Zucchini is a fan favorite food for many, due to its flavor and versatility in cooking. However, when growing zucchini plants, discoloration among the leaves can provide concern. In this article, the reasons for zucchini leaves turning white will be discussed. We will also answer the question of why zucchini leaves may have white veins. Lastly, you will learn whether or not you should cut off zucchini leaves that show one of the discussed conditions.
Why Are Your Zucchini Leaves Turning White (And What To Do About It)?
White leaf discoloration is common for zucchini plants and can be attributed to various causes. These causes can be natural and healthy, but they can also be harmful to the plant. Unfortunately, it can be difficult to determine whether or not the discoloration is healthy. Luckily, there are some telltale signs to look for to determine the best course of action. Let’s discuss some of the potential culprits and solutions.
The Cause of White Discoloration
First, it is important to note that some discoloration on the leaves of the plant is normal. As zucchini plants age and mature, some discoloration on the leaves is considered healthy. These may resemble large silvery spots or blotches on the surface of the leaf, and do not rub off or smear at all.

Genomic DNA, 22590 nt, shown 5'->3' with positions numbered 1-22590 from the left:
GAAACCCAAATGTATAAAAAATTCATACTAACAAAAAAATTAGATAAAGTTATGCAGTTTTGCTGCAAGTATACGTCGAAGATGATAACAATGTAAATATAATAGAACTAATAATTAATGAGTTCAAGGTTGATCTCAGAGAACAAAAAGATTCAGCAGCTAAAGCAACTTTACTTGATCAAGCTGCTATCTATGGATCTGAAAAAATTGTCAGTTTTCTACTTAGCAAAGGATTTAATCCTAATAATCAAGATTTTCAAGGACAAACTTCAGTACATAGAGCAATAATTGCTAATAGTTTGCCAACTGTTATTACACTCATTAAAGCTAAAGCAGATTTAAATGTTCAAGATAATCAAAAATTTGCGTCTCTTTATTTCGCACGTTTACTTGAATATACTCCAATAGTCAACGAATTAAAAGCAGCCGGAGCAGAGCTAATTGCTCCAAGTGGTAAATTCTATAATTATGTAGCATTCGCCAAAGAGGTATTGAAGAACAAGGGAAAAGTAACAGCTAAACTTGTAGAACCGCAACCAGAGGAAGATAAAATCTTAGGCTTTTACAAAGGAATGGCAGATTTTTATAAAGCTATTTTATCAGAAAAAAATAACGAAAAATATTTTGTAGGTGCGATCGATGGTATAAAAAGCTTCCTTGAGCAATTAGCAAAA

In contrast, there are a few causes of white discoloration that are not healthy for the zucchini plant. These can actually cause damage and prevent healthy growth of the plant. The most common cause of non-healthy white spotting on zucchini plants is called powdery mildew.
This fungus resembles a powder, hence its name. Many people report it being white and sticky. It should rub off or smear with your fingers, which can easily distinguish it from healthy discoloration.
Another frequent cause of white coloring or discoloration is called mosaic virus, which is spread by cucumber beetles. These insects can cause a great deal of damage if not prevented beforehand. This infection causes permanent scarring of the leaves that spreads quickly to other parts of the plant. With this fungus, it is crucial to watch out for a quick spread to other leaves.
One last potential cause of discoloration is from insects. Certain insects such as thrips, aphids, and whiteflies like to suck on the juice from different parts of the plant. This causes scarring and damage over time. The discolorations left behind can cause permanent damage that can prevent the healthy growth of the zucchini.
Although this may look similar to the mosaic virus, the scarring may not appear in a specific pattern. It should also not appear to spread as rapidly as with a fungus and should appear more random. You can specifically look for scarring that is pale in color, and scattered across the leaves.
The Solution for White Discoloration
Luckily, there are some solutions that may help to fix the problem before it progresses. The first step to resolving the issue is to determine which specific cause of discoloration is the culprit.